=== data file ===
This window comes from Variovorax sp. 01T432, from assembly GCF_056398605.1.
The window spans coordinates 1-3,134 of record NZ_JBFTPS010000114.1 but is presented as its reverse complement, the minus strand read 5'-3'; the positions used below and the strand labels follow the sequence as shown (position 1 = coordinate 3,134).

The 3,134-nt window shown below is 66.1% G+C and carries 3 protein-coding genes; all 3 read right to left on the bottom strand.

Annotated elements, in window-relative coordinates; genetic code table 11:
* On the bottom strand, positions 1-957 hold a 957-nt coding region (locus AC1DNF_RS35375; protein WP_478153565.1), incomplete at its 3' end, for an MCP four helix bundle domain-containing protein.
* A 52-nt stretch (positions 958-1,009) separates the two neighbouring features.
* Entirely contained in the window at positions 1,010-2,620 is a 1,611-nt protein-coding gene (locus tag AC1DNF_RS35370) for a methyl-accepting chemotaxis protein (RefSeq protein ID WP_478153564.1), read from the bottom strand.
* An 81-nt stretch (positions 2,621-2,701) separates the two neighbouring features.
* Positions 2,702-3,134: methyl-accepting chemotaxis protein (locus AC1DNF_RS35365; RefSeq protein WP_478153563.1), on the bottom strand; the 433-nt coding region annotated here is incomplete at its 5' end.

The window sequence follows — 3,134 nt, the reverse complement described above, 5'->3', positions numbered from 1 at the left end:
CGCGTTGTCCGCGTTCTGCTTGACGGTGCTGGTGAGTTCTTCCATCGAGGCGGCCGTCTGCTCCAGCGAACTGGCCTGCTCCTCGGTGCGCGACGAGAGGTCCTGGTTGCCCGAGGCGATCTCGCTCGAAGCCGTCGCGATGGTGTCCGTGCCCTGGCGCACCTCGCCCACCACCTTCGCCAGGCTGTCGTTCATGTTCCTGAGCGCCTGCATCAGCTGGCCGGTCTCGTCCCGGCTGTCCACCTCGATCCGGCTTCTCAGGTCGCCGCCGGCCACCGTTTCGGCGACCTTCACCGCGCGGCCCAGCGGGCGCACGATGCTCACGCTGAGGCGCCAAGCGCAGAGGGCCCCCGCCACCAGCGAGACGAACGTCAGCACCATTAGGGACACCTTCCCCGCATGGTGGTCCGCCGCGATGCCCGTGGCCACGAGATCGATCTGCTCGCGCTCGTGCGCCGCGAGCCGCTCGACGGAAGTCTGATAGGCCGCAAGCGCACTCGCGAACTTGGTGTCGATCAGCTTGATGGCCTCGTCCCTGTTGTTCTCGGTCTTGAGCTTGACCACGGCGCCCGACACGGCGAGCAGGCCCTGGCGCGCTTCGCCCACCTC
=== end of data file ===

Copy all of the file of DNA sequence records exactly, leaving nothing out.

This window comes from Variovorax sp. 01T432, from assembly GCF_056398605.1.
The window spans coordinates 1-3,134 of record NZ_JBFTPS010000114.1 but is presented as its reverse complement, the minus strand read 5'-3'; the positions used below and the strand labels follow the sequence as shown (position 1 = coordinate 3,134).

The 3,134-nt window shown below is 66.1% G+C and carries 3 protein-coding genes; all 3 read right to left on the bottom strand.

Annotated elements, in window-relative coordinates; genetic code table 11:
* On the bottom strand, positions 1-957 hold a 957-nt coding region (locus AC1DNF_RS35375; protein WP_478153565.1), incomplete at its 3' end, for an MCP four helix bundle domain-containing protein.
* A 52-nt stretch (positions 958-1,009) separates the two neighbouring features.
* Entirely contained in the window at positions 1,010-2,620 is a 1,611-nt protein-coding gene (locus tag AC1DNF_RS35370) for a methyl-accepting chemotaxis protein (RefSeq protein ID WP_478153564.1), read from the bottom strand.
* An 81-nt stretch (positions 2,621-2,701) separates the two neighbouring features.
* Positions 2,702-3,134: methyl-accepting chemotaxis protein (locus AC1DNF_RS35365; RefSeq protein WP_478153563.1), on the bottom strand; the 433-nt coding region annotated here is incomplete at its 5' end.

The window sequence follows — 3,134 nt, the reverse complement described above, 5'->3', positions numbered from 1 at the left end:
CGCGTTGTCCGCGTTCTGCTTGACGGTGCTGGTGAGTTCTTCCATCGAGGCGGCCGTCTGCTCCAGCGAACTGGCCTGCTCCTCGGTGCGCGACGAGAGGTCCTGGTTGCCCGAGGCGATCTCGCTCGAAGCCGTCGCGATGGTGTCCGTGCCCTGGCGCACCTCGCCCACCACCTTCGCCAGGCTGTCGTTCATGTTCCTGAGCGCCTGCATCAGCTGGCCGGTCTCGTCCCGGCTGTCCACCTCGATCCGGCTTCTCAGGTCGCCGCCGGCCACCGTTTCGGCGACCTTCACCGCGCGGCCCAGCGGGCGCACGATGCTCACGCTGAGGCGCCAAGCGCAGAGGGCCCCCGCCACCAGCGAGACGAACGTCAGCACCATTAGGGACACCTTCCCCGCATGGTGGTCCGCCGCGATGCCCGTGGCCACGAGATCGATCTGCTCGCGCTCGTGCGCCGCGAGCCGCTCGACGGAAGTCTGATAGGCCGCAAGCGCACTCGCGAACTTGGTGTCGATCAGCTTGATGGCCTCGTCCCTGTTGTTCTCGGTCTTGAGCTTGACCACGGCGCCCGACACGGCGAGCAGGCCCTGGCGCGCTTCGCCCACCTC